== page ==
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Columns

November 16, 2013

IBM thrived in region during Great Depression

Last weekend, we learned that many local unemployed men found much-needed temporary work by building new sewers and water lines in Oneonta during the Great Depression. While the times were tough for so many, just about 65 miles southeast of here a totally different employment strategy was in progress in Endicott, at the IBM Corp.

Many Oneontans took note of what was going on in Broome County. Local people were early and heavy investors in IBM stock, originally known in part as Bundy Manufacturing, which had some roots in Oneonta.

The Thursday, Nov. 23, 1933 edition of The Oneonta Herald reported, “How a large corporation has continued to prosper during the depression was told by G.B. Armstrong of Endicott, director of education of the International Business Machines Corp. at the weekly meeting of the Kiwanis club at the Elks club last week.” The Elks Club was where today’s 99 Main St. is found.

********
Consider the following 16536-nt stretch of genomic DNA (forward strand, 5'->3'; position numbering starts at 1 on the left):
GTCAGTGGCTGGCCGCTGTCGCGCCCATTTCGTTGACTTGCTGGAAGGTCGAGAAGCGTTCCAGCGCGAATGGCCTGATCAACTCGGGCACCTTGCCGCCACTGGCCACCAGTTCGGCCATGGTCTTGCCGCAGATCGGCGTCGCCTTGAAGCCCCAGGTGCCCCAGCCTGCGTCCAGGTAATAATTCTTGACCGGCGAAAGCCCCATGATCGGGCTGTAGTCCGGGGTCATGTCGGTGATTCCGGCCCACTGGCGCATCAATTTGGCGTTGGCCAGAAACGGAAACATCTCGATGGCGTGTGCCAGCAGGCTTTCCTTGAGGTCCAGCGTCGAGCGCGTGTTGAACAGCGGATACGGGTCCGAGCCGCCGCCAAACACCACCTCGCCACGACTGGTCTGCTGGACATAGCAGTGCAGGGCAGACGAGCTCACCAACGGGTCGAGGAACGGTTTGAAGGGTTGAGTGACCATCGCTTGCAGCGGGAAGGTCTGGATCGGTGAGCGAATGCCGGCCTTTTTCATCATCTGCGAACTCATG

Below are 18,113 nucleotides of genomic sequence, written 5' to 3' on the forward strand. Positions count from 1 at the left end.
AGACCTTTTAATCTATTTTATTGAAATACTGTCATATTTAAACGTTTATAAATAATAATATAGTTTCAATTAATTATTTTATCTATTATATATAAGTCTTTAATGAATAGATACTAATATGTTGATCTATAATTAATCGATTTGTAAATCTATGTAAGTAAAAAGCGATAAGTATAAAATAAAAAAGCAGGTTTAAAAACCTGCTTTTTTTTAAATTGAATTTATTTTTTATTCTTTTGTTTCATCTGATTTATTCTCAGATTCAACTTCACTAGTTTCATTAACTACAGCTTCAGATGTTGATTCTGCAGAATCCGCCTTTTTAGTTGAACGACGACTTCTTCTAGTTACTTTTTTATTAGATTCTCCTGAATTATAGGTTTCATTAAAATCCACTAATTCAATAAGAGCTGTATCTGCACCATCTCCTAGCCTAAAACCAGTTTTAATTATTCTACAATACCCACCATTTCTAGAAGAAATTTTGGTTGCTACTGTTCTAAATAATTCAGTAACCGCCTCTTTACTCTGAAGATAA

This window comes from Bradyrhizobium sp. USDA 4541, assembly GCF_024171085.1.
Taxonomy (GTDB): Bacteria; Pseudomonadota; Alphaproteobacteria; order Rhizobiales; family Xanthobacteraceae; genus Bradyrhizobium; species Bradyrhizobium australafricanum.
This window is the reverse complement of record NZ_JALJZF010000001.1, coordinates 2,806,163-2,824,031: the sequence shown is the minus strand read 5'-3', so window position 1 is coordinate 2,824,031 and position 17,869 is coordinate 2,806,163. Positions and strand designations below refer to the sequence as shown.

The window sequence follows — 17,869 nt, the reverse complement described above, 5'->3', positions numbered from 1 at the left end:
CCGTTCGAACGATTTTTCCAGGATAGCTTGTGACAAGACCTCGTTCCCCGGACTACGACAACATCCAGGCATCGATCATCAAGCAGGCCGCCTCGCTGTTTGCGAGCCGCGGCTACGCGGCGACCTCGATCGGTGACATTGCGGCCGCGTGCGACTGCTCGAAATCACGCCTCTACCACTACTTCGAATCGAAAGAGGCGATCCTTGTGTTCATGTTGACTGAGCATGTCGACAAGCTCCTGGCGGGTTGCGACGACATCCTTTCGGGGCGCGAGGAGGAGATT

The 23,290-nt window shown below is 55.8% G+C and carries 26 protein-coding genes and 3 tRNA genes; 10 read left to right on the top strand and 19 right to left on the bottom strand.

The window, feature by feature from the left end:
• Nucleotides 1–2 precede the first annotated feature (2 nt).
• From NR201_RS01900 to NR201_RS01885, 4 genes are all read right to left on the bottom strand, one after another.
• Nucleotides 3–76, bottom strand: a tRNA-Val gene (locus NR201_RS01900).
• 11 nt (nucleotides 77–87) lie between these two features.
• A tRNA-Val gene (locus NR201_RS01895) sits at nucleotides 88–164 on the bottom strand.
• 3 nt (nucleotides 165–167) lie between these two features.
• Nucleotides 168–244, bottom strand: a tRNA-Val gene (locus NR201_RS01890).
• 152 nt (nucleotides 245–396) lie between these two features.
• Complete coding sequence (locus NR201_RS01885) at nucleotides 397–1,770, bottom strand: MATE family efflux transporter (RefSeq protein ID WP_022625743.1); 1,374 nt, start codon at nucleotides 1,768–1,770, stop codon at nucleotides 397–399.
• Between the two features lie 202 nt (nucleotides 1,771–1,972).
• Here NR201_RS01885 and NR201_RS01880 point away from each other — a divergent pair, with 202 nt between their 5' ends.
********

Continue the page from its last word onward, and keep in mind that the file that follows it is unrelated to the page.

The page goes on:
Armstrong gave a history of the company from 1911, after three companies were combined to form a corporation called the Computing-Tabulating-Recording Co. Representing one of the three companies was Oneonta resident George W. Fairchild, who became president of the newly formed corporation, renamed IBM in 1924. Armstrong also told of the impetus given to the organization when Thomas J. Watson joined the staff in 1914.

“Declaring that when the depression began,” the Herald reported, “it was not spoken of in the firm’s offices” under Watson’s leadership. Everyone in the organization continued to follow the firm’s motto, “Think.” Engineers continued to study business needs, developed new machines to solve their problems and an aggressive sales campaign was pursued.

During the Depression, IBM continued to open offices and showrooms, erect new buildings and conduct schools for foremen, engineers, salesmen and factory employees. More than 700 were enrolled in the newly dedicated IBM School on North Street in Endicott at that time.

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